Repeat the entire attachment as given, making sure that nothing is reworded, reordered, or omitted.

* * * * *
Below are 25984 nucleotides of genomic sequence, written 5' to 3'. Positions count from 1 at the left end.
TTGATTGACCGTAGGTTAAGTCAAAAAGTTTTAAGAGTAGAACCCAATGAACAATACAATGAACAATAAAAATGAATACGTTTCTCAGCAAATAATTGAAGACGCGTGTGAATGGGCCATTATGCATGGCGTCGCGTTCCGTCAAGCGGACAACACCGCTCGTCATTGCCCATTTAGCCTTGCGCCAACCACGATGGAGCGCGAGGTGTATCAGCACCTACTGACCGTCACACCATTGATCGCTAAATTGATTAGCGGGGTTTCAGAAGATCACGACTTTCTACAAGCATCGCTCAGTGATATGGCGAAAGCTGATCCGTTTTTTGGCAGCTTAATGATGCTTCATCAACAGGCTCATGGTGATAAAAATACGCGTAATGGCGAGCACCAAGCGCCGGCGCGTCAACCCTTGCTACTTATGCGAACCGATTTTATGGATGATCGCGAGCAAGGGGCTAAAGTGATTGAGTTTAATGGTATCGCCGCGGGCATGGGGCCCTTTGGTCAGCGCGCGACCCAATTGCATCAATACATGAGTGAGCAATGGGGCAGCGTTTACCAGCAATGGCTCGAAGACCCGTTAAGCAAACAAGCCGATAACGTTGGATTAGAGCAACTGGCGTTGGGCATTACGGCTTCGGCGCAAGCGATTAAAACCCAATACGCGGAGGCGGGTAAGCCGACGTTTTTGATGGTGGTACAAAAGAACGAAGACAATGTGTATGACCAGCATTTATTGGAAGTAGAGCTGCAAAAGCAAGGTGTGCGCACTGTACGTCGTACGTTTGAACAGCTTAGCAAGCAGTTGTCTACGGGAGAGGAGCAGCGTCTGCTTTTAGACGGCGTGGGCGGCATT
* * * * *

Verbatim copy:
Below are 25984 nucleotides of genomic sequence, written 5' to 3'. Positions count from 1 at the left end.
TTGATTGACCGTAGGTTAAGTCAAAAAGTTTTAAGAGTAGAACCCAATGAACAATACAATGAACAATAAAAATGAATACGTTTCTCAGCAAATAATTGAAGACGCGTGTGAATGGGCCATTATGCATGGCGTCGCGTTCCGTCAAGCGGACAACACCGCTCGTCATTGCCCATTTAGCCTTGCGCCAACCACGATGGAGCGCGAGGTGTATCAGCACCTACTGACCGTCACACCATTGATCGCTAAATTGATTAGCGGGGTTTCAGAAGATCACGACTTTCTACAAGCATCGCTCAGTGATATGGCGAAAGCTGATCCGTTTTTTGGCAGCTTAATGATGCTTCATCAACAGGCTCATGGTGATAAAAATACGCGTAATGGCGAGCACCAAGCGCCGGCGCGTCAACCCTTGCTACTTATGCGAACCGATTTTATGGATGATCGCGAGCAAGGGGCTAAAGTGATTGAGTTTAATGGTATCGCCGCGGGCATGGGGCCCTTTGGTCAGCGCGCGACCCAATTGCATCAATACATGAGTGAGCAATGGGGCAGCGTTTACCAGCAATGGCTCGAAGACCCGTTAAGCAAACAAGCCGATAACGTTGGATTAGAGCAACTGGCGTTGGGCATTACGGCTTCGGCGCAAGCGATTAAAACCCAATACGCGGAGGCGGGTAAGCCGACGTTTTTGATGGTGGTACAAAAGAACGAAGACAATGTGTATGACCAGCATTTATTGGAAGTAGAGCTGCAAAAGCAAGGTGTGCGCACTGTACGTCGTACGTTTGAACAGCTTAGCAAGCAGTTGTCTACGGGAGAGGAGCAGCGTCTGCTTTTAGACGGCGTGGGCGGCATT